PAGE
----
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WCF Dynamic Proxy

I’m a big fan of WCF XML Messaging, i.e. making use of the Message object and accessing the SOAP envelope directly. In my opinion this approach supports the loosely coupled nature of services best.

Although Untyped Services have no need for generated service proxies and they don’t rely on XML serialization, you have to provide the service contract (.NET interface). You might generate the interface from the published WSDL or write the code by hand. Either way the development of a service contract on the client side is annoying.

The WCF team at NetFx3 has published a WCF Dynamic Proxy, which relies on the WSDL URL in order to create a proxy for communication with a service:

1. Create the ProxyFactory specifying the WSDL URI of the service.

    DynamicProxyFactory factory = new DynamicProxyFactory(“http://localhost:8080/WcfSamples/DynamicProxy?wsdl”);

2. Browse the endpoints, metadata, contracts etc.

3. Create DynamicProxy to an endpoint by specifying either the endpoint or
   contract name.
    DynamicProxy proxy = factory.CreateProxy(“ISimpleCalculator”);


    DynamicProxy proxy = factory.CreateProxy(endpoint);
4. Invoke operations on the DynamicProxy
    dobule result = (dobule)proxy.CallMethod(“Add”, 1d ,2d);

5. Close the DynamicProxy


This is a great way of (really) decoupling your client (consumer) from the service (provider)!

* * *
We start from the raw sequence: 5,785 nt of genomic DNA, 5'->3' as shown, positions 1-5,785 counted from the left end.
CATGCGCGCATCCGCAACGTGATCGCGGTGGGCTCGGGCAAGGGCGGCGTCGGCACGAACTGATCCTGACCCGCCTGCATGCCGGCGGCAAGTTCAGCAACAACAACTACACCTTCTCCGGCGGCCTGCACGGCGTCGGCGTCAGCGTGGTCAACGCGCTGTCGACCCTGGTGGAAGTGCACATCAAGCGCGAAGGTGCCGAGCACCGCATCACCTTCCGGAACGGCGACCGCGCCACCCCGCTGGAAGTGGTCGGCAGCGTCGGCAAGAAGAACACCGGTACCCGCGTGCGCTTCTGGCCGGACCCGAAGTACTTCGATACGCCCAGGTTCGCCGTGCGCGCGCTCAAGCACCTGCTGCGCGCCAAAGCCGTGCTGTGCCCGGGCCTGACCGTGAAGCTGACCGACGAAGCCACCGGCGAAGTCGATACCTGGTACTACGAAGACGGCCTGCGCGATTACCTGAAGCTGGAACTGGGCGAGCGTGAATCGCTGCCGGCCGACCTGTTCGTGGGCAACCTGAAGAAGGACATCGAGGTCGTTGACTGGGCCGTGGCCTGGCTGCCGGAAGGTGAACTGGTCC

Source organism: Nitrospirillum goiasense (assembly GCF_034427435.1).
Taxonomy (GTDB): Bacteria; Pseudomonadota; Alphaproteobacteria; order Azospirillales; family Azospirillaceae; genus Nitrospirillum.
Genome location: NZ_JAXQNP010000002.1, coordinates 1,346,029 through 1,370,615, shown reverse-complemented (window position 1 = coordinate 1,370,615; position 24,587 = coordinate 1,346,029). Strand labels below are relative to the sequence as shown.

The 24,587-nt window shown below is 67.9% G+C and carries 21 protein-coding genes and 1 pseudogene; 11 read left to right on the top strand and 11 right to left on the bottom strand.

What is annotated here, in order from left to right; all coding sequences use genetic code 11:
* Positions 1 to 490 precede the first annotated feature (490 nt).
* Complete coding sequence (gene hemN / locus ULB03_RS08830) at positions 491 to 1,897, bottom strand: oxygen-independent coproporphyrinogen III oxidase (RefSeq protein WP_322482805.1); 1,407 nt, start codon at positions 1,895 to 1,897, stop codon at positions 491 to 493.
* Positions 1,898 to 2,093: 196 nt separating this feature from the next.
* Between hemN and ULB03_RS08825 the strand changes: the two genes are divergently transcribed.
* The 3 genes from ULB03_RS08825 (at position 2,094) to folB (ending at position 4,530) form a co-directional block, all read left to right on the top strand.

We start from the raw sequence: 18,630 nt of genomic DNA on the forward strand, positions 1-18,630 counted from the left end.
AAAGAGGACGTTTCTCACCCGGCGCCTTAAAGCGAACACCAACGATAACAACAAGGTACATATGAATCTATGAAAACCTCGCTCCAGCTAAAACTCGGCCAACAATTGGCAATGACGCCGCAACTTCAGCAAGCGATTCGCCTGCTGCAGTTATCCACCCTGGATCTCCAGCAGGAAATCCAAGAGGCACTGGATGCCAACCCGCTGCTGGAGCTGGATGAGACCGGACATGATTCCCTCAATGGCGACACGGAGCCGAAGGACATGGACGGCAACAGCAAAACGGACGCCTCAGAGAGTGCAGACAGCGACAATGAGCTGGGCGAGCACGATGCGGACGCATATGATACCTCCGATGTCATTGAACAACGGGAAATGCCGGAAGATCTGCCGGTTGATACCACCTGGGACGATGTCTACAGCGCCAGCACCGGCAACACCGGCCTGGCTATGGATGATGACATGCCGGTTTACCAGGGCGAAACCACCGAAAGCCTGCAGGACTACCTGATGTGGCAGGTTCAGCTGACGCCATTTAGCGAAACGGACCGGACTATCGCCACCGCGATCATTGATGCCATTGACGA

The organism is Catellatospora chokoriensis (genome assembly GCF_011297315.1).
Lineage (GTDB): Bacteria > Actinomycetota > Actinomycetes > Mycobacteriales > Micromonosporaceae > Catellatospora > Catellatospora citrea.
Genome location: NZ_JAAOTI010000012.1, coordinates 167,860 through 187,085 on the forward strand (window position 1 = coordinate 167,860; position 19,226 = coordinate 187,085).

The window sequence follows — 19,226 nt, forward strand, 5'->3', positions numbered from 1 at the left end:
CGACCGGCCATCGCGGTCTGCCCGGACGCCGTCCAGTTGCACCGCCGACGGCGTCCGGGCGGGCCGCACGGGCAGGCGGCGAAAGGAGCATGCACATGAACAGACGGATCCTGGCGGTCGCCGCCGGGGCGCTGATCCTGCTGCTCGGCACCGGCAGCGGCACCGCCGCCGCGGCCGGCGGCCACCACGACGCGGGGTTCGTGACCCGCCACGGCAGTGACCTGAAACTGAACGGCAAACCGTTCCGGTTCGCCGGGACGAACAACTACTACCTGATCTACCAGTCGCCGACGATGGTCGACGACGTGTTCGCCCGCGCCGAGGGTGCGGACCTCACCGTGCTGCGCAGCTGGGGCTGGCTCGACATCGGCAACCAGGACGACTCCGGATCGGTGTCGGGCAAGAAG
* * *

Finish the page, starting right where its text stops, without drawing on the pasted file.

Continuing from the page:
Posted by Hartmut Wilms at 10:50 | Comments (1) | TrackBack


Partial Methods: the Missing Pieces of Code Generation

Partial Classes, a C# 2.0 language feature, are mainly used within code generation. What’s missing today is a means of customizing generated methods. Let’s say your code generator generates a method, which does “something”:

private void MyGeneratedMethod() {
    // Do Something

If someone wants to add any kind of pre- or post-processing surrounding this “something”, he’s out of luck. Traditionally this problem is solved by introducing protected areas into the generated code. These areas contain code, manually added by the developer, which is “protected” from being eliminated by subsequent code generations. The code generator has to identify these areas and act accordingly. The “protected areas” approach isn’t fool-proof, because protected areas can easily be removed without notification. Partial Methods to the rescue:


// In MyGeneratedClass.generated.cs 
public partial class MyGeneratedClass { 
    private void MyGeneratedMethod() {
        // Do Something
    partial void MyGeneratedMethodPreprocessing(); 
    partial void MyGeneratedMethodPostprocessing(); 
// In MyGeneratedClass.cs 
public partial class MyGeneratedClass { 
    partial void MyGeneratedMethodPreprocessing() {
        // Do some preprocessing
    partial void MyGeneratedMethodPostprocessing() {
        // Do some postprocessing

Partial Methods separate method definition and implementation. A defined method does not have to be implemented, i.e. if a partial method definition isn’t implemented, all calling code is removed by the compiler.

Galin Iliev summarizes the restrictions on partial methods in his blog entry:

Posted by Hartmut Wilms at 17:32